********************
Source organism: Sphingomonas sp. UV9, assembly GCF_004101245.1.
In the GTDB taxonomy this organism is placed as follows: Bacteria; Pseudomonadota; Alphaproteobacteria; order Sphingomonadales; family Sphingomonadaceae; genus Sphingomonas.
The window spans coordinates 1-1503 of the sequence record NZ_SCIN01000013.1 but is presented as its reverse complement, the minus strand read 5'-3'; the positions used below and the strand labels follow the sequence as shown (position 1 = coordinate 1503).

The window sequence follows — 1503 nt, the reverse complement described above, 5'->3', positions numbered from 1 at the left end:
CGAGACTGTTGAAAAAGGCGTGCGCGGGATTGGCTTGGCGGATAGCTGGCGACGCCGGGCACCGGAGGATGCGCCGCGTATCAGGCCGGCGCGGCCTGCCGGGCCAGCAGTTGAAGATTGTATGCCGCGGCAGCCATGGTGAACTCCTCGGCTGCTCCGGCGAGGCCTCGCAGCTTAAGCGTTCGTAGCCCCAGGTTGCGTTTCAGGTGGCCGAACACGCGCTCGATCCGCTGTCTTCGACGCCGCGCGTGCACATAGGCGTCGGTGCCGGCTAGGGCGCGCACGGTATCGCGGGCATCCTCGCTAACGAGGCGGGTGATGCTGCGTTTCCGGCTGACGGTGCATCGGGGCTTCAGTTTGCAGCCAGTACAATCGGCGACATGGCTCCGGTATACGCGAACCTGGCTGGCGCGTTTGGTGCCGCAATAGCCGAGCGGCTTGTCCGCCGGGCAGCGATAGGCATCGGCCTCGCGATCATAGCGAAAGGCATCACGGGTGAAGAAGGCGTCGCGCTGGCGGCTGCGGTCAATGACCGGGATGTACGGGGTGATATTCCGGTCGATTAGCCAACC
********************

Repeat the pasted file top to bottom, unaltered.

Source organism: Sphingomonas sp. UV9, assembly GCF_004101245.1.
In the GTDB taxonomy this organism is placed as follows: Bacteria; Pseudomonadota; Alphaproteobacteria; order Sphingomonadales; family Sphingomonadaceae; genus Sphingomonas.
The window spans coordinates 1-1503 of the sequence record NZ_SCIN01000013.1 but is presented as its reverse complement, the minus strand read 5'-3'; the positions used below and the strand labels follow the sequence as shown (position 1 = coordinate 1503).

The window sequence follows — 1503 nt, the reverse complement described above, 5'->3', positions numbered from 1 at the left end:
CGAGACTGTTGAAAAAGGCGTGCGCGGGATTGGCTTGGCGGATAGCTGGCGACGCCGGGCACCGGAGGATGCGCCGCGTATCAGGCCGGCGCGGCCTGCCGGGCCAGCAGTTGAAGATTGTATGCCGCGGCAGCCATGGTGAACTCCTCGGCTGCTCCGGCGAGGCCTCGCAGCTTAAGCGTTCGTAGCCCCAGGTTGCGTTTCAGGTGGCCGAACACGCGCTCGATCCGCTGTCTTCGACGCCGCGCGTGCACATAGGCGTCGGTGCCGGCTAGGGCGCGCACGGTATCGCGGGCATCCTCGCTAACGAGGCGGGTGATGCTGCGTTTCCGGCTGACGGTGCATCGGGGCTTCAGTTTGCAGCCAGTACAATCGGCGACATGGCTCCGGTATACGCGAACCTGGCTGGCGCGTTTGGTGCCGCAATAGCCGAGCGGCTTGTCCGCCGGGCAGCGATAGGCATCGGCCTCGCGATCATAGCGAAAGGCATCACGGGTGAAGAAGGCGTCGCGCTGGCGGCTGCGGTCAATGACCGGGATGTACGGGGTGATATTCCGGTCGATTAGCCAACC